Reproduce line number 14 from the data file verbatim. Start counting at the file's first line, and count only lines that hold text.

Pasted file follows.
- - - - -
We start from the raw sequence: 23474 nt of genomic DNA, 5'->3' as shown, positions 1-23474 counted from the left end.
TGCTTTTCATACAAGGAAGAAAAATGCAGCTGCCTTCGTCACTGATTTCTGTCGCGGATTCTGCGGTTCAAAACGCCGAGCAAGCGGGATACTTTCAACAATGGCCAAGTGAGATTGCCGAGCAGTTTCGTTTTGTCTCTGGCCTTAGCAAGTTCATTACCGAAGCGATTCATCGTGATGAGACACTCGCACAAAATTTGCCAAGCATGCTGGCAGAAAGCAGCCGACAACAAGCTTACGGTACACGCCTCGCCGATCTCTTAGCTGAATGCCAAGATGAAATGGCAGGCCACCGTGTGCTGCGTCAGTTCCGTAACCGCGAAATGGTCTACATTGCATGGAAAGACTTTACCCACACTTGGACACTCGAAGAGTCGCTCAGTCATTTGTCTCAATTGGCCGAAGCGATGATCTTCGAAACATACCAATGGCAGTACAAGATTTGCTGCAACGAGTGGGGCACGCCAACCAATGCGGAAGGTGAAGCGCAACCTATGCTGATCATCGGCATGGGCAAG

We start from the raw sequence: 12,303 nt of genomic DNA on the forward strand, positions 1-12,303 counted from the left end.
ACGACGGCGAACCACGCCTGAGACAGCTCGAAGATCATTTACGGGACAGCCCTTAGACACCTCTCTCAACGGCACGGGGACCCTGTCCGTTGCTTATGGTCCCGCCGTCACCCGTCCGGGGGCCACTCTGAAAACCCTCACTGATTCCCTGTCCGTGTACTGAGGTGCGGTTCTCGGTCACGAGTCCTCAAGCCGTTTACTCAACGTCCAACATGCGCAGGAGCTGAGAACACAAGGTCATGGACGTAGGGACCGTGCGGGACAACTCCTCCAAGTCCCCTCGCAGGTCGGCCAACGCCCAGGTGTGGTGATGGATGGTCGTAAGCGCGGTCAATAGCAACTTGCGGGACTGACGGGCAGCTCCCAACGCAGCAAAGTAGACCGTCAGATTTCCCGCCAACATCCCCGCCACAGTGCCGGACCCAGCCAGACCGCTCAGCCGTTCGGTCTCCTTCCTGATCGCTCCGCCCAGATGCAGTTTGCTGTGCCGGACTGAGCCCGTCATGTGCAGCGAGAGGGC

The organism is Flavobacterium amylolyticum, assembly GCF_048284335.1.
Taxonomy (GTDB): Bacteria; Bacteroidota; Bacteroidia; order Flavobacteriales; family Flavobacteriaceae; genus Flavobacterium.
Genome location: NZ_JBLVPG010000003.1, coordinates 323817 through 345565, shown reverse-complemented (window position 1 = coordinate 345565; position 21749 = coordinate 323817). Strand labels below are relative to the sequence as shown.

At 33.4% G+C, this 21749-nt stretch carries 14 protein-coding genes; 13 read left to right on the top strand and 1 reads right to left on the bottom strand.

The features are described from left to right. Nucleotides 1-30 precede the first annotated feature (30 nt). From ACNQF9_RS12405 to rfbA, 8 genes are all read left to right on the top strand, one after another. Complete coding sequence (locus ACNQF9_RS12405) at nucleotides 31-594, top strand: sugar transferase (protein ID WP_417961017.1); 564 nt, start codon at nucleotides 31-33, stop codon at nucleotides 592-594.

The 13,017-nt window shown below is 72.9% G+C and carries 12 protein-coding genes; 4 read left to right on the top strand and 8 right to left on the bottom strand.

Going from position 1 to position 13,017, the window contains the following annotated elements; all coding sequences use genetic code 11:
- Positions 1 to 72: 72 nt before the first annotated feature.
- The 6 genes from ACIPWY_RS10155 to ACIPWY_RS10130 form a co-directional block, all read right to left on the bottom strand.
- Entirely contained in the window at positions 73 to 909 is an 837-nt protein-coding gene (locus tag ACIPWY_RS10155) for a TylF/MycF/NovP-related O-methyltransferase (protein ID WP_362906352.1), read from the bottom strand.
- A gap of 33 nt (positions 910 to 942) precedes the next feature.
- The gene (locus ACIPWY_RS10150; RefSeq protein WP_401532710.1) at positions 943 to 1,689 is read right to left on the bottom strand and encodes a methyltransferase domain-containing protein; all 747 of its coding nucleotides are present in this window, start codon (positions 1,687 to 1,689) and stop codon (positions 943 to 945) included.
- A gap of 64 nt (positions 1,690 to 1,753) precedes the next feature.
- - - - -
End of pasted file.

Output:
- Entirely contained in the window at positions 73 to 909 is an 837-nt protein-coding gene (locus tag ACIPWY_RS10155) for a TylF/MycF/NovP-related O-methyltransferase (protein ID WP_362906352.1), read from the bottom strand.